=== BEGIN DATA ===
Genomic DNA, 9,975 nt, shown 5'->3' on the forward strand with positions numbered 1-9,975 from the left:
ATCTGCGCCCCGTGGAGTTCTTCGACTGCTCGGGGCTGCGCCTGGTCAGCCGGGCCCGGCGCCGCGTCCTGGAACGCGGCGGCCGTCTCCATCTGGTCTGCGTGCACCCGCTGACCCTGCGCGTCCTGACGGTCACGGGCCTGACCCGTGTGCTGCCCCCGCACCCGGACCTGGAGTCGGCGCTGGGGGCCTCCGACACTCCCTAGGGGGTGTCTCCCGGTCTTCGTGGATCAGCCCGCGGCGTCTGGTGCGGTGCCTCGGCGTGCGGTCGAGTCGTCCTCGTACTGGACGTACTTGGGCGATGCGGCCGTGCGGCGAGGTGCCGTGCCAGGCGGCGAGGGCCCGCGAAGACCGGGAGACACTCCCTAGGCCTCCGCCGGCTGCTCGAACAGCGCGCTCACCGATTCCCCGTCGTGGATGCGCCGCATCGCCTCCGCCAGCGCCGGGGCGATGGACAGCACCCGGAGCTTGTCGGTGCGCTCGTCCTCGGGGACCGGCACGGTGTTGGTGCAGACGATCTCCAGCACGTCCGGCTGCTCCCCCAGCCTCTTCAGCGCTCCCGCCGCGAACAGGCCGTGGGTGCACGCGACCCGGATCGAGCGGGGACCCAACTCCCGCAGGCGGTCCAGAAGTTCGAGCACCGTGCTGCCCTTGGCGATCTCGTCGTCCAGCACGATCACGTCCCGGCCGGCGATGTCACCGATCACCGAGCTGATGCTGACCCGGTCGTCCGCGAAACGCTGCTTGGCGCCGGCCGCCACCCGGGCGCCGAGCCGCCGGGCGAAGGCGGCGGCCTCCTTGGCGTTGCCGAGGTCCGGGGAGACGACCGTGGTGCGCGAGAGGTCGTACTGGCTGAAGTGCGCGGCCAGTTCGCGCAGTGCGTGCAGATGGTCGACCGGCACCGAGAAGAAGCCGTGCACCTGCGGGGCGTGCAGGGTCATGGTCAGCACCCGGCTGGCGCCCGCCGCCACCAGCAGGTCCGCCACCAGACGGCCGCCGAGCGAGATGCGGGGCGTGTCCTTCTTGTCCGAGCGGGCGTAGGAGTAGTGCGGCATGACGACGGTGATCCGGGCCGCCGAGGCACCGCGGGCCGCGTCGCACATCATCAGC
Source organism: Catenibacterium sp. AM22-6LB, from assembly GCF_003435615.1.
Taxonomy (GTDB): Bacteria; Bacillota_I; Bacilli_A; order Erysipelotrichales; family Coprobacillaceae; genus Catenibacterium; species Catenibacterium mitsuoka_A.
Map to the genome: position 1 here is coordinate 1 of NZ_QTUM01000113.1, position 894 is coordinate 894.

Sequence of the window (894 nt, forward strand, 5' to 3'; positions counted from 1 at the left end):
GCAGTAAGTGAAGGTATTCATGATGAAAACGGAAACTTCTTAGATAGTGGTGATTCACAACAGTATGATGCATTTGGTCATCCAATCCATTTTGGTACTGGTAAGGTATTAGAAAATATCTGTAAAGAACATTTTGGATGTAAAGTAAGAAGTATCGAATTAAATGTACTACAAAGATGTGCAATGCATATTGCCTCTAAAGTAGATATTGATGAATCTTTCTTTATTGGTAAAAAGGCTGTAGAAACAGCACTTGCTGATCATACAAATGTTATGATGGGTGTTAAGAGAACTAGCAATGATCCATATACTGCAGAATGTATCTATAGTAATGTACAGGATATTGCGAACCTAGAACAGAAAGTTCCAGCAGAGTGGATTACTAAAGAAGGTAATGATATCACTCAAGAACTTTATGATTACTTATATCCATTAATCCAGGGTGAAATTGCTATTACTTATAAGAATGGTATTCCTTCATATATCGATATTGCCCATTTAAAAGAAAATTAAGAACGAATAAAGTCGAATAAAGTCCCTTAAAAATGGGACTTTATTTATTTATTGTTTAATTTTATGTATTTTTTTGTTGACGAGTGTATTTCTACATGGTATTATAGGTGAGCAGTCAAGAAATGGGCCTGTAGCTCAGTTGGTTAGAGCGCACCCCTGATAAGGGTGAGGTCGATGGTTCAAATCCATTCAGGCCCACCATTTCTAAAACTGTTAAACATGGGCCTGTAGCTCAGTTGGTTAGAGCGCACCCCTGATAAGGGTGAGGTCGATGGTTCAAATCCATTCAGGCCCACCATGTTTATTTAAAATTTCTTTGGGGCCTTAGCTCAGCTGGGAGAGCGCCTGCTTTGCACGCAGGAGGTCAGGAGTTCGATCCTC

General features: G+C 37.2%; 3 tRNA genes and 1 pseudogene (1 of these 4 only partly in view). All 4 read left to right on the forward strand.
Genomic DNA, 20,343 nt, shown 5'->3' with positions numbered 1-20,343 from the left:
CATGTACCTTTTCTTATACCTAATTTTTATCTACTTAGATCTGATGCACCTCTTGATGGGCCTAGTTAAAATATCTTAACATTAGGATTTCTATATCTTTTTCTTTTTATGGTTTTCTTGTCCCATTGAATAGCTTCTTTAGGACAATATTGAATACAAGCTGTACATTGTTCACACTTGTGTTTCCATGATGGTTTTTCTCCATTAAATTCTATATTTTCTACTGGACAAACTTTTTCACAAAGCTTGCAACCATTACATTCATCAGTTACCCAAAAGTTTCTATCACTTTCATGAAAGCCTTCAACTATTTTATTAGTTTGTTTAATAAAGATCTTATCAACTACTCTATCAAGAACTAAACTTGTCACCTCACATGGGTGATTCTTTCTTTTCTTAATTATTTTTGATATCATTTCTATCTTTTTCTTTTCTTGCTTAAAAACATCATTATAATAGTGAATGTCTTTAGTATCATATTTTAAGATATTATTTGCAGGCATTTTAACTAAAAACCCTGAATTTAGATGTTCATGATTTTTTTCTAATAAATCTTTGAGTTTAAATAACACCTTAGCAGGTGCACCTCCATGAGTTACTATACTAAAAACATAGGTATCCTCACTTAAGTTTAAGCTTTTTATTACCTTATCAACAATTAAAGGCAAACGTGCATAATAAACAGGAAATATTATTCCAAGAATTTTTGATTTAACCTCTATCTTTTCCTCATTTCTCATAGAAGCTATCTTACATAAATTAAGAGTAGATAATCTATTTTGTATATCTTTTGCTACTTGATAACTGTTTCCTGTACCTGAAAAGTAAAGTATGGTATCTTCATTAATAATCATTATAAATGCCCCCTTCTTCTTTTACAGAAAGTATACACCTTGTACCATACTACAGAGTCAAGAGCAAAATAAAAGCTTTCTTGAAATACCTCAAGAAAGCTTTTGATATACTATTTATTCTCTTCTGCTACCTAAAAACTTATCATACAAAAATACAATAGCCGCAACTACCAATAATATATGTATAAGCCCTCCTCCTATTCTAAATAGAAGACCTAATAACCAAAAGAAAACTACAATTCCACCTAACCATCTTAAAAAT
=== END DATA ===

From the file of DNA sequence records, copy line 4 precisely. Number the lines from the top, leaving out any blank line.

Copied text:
Taxonomy (GTDB): Bacteria; Bacillota_I; Bacilli_A; order Erysipelotrichales; family Coprobacillaceae; genus Catenibacterium; species Catenibacterium mitsuoka_A.